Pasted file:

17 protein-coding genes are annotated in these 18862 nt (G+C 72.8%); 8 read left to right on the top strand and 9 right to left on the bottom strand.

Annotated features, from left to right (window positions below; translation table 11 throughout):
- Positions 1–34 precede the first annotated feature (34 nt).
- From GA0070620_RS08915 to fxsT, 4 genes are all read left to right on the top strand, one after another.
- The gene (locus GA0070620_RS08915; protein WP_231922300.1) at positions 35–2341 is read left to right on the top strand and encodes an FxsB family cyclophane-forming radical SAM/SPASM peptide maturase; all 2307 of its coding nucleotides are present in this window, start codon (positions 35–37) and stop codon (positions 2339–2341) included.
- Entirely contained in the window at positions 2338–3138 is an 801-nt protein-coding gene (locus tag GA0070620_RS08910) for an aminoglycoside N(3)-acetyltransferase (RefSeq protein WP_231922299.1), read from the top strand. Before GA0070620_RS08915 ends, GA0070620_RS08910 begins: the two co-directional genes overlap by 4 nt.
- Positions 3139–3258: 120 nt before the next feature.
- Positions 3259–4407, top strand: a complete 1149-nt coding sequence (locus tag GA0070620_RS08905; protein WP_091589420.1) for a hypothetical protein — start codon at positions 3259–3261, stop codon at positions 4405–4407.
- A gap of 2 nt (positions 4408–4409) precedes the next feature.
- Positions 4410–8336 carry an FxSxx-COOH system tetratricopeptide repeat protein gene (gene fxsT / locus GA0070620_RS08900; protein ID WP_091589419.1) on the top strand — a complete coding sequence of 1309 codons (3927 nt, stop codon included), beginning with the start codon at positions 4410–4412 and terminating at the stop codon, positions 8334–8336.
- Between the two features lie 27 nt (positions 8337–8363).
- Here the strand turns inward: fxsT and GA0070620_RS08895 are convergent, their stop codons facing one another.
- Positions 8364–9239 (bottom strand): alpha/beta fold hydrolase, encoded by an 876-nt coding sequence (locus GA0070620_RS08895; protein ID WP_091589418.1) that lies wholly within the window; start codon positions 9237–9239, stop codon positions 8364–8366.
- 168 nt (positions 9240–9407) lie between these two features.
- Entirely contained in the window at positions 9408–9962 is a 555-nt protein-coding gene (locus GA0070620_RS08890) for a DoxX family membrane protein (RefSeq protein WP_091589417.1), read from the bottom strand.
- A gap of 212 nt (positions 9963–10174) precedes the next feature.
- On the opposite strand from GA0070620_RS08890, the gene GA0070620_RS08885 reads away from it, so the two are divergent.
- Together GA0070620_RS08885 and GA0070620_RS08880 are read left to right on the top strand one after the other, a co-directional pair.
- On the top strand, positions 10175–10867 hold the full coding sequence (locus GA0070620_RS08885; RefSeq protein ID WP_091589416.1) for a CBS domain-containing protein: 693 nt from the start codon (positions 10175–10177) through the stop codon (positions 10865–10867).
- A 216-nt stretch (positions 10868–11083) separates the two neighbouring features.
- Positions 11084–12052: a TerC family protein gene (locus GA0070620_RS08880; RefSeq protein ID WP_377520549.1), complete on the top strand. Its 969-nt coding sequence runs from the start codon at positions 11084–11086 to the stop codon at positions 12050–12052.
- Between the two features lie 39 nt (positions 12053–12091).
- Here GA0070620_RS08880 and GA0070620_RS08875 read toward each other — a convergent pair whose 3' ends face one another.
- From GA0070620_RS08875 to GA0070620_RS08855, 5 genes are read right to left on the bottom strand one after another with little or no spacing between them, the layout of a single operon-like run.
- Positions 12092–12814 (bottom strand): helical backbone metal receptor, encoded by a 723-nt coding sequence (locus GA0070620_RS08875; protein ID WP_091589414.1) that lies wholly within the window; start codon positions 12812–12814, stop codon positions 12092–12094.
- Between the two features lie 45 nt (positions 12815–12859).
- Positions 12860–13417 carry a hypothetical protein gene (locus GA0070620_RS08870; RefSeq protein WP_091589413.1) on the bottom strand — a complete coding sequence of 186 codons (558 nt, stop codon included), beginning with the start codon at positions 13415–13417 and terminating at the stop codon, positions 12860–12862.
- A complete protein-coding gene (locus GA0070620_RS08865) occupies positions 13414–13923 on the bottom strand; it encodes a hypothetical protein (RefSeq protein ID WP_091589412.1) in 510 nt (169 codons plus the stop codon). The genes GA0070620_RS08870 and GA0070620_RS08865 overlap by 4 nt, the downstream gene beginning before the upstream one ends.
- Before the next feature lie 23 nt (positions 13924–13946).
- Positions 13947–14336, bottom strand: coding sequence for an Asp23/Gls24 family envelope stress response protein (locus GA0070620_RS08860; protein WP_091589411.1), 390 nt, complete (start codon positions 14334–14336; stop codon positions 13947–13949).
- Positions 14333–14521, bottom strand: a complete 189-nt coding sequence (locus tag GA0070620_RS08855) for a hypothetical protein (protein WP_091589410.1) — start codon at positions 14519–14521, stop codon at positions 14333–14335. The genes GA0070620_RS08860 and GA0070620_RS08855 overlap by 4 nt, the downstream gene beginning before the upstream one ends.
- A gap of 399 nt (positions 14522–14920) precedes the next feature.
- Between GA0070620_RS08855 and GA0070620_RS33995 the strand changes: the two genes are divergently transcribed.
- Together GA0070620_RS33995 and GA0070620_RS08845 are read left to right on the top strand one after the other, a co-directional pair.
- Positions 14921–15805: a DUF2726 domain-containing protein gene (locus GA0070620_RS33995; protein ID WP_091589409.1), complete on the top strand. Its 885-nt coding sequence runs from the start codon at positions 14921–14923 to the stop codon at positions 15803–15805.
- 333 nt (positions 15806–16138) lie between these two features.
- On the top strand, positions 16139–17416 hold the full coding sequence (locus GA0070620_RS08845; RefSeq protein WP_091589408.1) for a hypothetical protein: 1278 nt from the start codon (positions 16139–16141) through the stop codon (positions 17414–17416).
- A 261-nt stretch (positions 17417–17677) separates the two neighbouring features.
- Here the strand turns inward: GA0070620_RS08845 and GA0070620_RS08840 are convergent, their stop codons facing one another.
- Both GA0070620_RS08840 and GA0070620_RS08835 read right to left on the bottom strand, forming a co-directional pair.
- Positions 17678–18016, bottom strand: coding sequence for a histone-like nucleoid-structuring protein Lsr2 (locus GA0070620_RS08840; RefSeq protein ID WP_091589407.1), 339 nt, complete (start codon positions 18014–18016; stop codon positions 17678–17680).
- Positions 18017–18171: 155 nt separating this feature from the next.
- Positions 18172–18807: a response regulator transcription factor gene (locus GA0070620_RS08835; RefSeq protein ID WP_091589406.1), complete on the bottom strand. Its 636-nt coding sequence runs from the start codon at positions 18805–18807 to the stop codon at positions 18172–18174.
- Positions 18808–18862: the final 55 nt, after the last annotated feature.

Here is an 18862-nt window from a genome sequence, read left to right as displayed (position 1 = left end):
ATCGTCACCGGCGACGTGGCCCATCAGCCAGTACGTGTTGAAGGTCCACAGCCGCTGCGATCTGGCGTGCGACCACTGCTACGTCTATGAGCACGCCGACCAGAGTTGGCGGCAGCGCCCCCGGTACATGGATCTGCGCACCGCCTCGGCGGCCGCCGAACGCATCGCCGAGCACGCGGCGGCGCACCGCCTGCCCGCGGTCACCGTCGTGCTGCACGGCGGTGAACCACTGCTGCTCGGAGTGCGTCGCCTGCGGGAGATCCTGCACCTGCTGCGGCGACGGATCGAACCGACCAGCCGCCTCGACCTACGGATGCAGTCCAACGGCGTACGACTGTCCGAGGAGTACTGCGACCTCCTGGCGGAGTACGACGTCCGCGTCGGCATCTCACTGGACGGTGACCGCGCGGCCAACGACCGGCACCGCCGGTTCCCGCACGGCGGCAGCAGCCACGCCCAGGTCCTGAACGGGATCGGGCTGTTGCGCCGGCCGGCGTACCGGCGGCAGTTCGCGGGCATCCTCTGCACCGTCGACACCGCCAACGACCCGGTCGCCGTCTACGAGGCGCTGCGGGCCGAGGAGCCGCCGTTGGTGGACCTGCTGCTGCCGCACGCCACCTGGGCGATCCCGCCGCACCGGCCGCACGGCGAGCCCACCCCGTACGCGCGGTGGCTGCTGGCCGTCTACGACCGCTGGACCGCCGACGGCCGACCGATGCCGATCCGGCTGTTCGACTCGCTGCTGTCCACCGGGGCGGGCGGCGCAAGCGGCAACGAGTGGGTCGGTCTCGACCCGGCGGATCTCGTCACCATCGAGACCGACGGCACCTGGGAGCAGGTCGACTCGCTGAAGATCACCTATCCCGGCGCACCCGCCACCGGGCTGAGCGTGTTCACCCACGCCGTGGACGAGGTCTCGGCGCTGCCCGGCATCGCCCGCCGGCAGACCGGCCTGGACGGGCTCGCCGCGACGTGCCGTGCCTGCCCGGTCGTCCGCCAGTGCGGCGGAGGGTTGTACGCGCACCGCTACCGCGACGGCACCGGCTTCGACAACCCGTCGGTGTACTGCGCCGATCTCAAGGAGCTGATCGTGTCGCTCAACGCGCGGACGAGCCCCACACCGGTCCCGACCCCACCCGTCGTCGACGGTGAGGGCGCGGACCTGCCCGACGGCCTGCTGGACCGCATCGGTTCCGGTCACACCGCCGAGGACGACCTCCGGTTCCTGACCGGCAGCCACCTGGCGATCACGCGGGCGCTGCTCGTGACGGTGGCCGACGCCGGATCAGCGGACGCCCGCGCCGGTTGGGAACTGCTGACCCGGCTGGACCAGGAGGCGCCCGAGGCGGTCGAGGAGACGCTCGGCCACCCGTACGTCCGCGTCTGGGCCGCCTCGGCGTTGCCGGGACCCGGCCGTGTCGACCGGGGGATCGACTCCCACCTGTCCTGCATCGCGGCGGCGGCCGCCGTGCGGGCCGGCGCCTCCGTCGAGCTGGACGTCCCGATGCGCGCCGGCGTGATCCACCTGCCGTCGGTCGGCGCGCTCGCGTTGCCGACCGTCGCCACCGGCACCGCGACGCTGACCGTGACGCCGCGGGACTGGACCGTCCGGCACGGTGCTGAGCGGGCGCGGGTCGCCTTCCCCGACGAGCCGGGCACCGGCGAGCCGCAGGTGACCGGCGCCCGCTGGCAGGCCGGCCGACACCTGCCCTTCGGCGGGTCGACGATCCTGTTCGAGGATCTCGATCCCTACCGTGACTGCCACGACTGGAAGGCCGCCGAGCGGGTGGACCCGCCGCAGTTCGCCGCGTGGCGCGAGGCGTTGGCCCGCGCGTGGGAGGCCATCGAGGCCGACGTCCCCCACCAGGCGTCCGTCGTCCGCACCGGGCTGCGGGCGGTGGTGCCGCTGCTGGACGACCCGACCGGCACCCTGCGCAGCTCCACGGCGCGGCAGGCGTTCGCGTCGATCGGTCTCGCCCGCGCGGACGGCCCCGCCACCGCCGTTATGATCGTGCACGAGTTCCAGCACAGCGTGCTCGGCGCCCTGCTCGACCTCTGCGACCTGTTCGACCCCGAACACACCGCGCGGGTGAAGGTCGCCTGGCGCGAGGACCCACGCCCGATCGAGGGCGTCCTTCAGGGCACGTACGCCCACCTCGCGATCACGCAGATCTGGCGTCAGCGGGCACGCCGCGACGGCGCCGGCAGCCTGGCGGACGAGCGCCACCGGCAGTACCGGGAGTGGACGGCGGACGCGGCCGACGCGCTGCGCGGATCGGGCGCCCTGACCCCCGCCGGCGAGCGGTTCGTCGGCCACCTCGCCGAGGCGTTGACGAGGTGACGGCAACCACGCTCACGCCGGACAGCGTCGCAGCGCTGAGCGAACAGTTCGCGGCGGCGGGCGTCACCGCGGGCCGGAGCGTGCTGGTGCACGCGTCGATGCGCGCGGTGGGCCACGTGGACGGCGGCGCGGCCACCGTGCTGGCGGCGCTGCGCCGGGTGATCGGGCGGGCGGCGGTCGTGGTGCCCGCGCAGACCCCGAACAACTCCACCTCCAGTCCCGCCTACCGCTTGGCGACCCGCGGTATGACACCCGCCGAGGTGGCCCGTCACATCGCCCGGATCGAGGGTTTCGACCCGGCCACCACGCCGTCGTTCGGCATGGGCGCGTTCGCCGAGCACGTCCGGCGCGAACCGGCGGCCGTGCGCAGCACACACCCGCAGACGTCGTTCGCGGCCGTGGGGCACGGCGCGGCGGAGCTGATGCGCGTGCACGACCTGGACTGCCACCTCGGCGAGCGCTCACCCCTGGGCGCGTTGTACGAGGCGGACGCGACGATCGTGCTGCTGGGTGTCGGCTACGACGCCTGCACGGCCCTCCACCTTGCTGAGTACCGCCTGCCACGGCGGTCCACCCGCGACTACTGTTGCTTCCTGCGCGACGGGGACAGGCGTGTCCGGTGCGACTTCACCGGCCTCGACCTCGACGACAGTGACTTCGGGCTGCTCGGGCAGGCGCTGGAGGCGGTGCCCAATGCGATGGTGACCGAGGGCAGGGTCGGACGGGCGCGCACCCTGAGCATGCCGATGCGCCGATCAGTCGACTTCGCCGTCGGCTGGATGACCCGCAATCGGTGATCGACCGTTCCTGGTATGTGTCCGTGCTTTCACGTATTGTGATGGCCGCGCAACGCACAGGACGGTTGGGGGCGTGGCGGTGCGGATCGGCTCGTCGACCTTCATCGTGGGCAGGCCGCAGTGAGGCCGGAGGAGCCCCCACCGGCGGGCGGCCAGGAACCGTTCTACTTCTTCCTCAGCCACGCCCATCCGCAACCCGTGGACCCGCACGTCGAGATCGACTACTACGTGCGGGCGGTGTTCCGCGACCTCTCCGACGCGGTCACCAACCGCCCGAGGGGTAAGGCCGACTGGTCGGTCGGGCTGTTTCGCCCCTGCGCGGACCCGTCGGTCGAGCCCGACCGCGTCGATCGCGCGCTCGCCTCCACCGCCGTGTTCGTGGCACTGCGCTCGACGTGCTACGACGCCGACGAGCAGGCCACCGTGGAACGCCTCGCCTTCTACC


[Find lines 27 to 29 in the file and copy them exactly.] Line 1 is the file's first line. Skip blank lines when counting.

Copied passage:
- Positions 12860–13417 carry a hypothetical protein gene (locus GA0070620_RS08870; RefSeq protein WP_091589413.1) on the bottom strand — a complete coding sequence of 186 codons (558 nt, stop codon included), beginning with the start codon at positions 13415–13417 and terminating at the stop codon, positions 12860–12862.
- A complete protein-coding gene (locus GA0070620_RS08865) occupies positions 13414–13923 on the bottom strand; it encodes a hypothetical protein (RefSeq protein ID WP_091589412.1) in 510 nt (169 codons plus the stop codon). The genes GA0070620_RS08870 and GA0070620_RS08865 overlap by 4 nt, the downstream gene beginning before the upstream one ends.
- Before the next feature lie 23 nt (positions 13924–13946).